MADRID — Spanish Prime Minister Mariano Rajoy said Thursday that he was in talks with fellow European leaders about shoring up this nation’s troubled financial system, with a deal possibly taking shape behind the scenes that could see Madrid ultimately receive what some have dubbed a “bailout lite.”
Rajoy said at a news conference that he was waiting to determine how much cash the country needs to stave off a full-blown banking crisis before settling on a final figure needed to recapitalize Spain’s ailing banks. The International Monetary Fund is scheduled to give its estimate on Monday, though analysts said on Thursday that the amount appeared to be about $50 billion. Rajoy said he would also wait for the results of independent audits due later this month.
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“After that I will give my figure, and the government will say what the system needs to be recapitalized,” Rajoy said during the news conference with Dutch Prime Minister Mark Rutte in Madrid. “I’ve been talking to my European Union colleagues, and to Prime Minister Rutte, to make a decision on this matter.”
Rajoy’s remarks came on a day of mixed economic news for a nation whose financial situation has become more and more urgent. Earlier in the day, the government in Madrid pulled off a successful bond sale only two days after officials warned that investors were closing the door to lending the nation more cash. But the strong showing was tempered later Thursday when the Fitch ratings agency announced it had downgraded Spanish bonds three notches — to BBB from A. Fitch cited the nation’s soaring debt and bank crisis for the action.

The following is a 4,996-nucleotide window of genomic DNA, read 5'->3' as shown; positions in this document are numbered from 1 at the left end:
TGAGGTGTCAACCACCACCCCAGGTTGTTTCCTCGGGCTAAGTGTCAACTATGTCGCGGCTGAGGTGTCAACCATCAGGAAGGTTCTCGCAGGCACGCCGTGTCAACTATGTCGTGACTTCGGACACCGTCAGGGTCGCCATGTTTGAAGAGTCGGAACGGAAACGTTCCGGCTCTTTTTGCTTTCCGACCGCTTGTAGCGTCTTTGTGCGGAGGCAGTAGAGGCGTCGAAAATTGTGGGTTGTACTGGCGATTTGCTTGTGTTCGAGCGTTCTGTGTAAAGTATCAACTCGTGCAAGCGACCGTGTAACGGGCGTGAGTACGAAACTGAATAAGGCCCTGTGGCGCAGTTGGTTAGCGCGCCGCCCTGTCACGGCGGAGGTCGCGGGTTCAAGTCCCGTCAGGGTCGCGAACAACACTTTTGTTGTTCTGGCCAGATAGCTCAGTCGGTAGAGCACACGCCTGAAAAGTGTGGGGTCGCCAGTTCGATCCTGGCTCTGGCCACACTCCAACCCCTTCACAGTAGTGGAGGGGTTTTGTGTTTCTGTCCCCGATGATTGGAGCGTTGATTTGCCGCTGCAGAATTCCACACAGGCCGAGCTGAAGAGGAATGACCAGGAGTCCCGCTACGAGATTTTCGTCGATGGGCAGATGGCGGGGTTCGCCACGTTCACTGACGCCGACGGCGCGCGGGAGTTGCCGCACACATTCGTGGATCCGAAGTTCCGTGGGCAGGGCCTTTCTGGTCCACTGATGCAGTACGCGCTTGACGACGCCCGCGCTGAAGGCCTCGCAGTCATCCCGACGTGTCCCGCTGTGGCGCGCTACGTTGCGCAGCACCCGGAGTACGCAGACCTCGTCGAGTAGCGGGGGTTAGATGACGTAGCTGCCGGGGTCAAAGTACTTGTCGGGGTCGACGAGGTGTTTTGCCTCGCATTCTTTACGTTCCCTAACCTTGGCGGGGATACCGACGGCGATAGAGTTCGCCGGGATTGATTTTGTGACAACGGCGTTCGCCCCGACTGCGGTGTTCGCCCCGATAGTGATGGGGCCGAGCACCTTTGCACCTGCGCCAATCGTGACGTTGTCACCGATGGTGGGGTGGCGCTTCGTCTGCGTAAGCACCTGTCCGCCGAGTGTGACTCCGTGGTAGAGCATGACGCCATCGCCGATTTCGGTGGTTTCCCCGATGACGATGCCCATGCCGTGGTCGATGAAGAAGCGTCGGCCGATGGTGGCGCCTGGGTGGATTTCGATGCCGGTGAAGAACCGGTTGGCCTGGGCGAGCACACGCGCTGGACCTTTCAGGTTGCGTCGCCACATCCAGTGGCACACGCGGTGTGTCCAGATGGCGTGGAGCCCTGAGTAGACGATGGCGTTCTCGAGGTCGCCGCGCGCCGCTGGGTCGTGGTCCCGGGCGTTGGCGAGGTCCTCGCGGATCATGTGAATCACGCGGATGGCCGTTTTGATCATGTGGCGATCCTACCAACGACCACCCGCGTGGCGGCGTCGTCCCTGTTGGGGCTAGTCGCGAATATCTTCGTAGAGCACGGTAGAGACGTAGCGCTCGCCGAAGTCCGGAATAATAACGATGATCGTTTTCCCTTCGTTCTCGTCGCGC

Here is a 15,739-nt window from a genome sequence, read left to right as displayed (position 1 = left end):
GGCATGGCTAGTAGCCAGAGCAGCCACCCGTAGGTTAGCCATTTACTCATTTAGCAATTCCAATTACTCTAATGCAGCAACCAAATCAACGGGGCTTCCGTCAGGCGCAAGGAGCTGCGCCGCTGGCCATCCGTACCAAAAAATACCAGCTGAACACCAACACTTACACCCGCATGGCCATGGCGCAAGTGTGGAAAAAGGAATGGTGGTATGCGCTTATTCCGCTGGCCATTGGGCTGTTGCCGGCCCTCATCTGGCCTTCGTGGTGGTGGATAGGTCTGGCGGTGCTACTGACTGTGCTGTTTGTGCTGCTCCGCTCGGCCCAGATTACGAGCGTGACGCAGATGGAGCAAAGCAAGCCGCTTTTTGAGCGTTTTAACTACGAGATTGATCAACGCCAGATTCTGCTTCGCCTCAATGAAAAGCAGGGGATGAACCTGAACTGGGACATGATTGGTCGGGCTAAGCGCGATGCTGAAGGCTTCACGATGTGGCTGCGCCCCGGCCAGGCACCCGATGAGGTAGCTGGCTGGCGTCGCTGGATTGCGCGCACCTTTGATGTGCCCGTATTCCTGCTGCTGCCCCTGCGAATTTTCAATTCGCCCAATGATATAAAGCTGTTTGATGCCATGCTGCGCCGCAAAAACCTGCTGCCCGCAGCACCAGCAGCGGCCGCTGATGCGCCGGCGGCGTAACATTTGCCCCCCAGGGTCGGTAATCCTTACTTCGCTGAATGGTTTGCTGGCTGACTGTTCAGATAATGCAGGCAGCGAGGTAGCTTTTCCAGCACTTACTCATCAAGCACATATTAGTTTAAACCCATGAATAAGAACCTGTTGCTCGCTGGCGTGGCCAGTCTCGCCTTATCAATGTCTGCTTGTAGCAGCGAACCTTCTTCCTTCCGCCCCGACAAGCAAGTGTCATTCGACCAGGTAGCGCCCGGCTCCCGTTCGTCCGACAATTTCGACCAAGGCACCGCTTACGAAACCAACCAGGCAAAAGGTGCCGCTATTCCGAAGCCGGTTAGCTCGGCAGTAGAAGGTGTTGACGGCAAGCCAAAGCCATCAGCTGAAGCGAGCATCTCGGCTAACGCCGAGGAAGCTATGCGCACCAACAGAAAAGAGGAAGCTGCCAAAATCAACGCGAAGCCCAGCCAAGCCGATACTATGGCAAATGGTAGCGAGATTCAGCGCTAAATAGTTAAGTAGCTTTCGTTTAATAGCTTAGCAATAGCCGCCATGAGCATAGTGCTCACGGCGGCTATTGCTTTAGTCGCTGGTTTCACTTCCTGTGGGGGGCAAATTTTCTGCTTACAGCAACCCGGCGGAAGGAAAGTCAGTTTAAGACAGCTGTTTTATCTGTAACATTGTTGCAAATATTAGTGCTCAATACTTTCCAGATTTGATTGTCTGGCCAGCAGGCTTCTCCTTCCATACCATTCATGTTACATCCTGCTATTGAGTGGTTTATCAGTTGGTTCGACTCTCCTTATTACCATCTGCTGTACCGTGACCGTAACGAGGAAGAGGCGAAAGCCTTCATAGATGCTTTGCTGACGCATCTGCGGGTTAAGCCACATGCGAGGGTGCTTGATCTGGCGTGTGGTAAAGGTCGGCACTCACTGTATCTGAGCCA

Hopes that Spain might be close to securing aid from the European Union eased market tensions during the trading day. Investors boosted stock markets across Europe, reflecting China’s decision to cut its key lending rate. But they also appeared to be taking heart in an emerging plan that could become a face-saving compromise between the German and Spanish governments.
Financial industry sources describe the plan as a smaller-scale bailout that could lend Spain an estimated $65 billion to $80 billion, significantly less than previous European Union rescues offered to Greece, Ireland and Portugal. Although the rescue funds would be channeled through the Spanish government, they would be earmarked strictly for the recapitalization of banks and could not be used to cover budget shortfalls, the industry sources said. Thus, Spain could potentially avoid many of the humiliating conditions — such as demands for independent auditors and more budget cuts — that were attached to other nations’ bailouts.
Such a proposal could be palatable to the Germans, who have opposed calls in Madrid to have European rescue funds pumped directly into Spanish banks. A direct intervention would have allowed Rajoy to avoid the embarrassment of going hat in hand for help only six months after coming to power. But German officials have argued that the action would violate the rules of Europe’s official rescue fund, which is designed to lend only to national governments.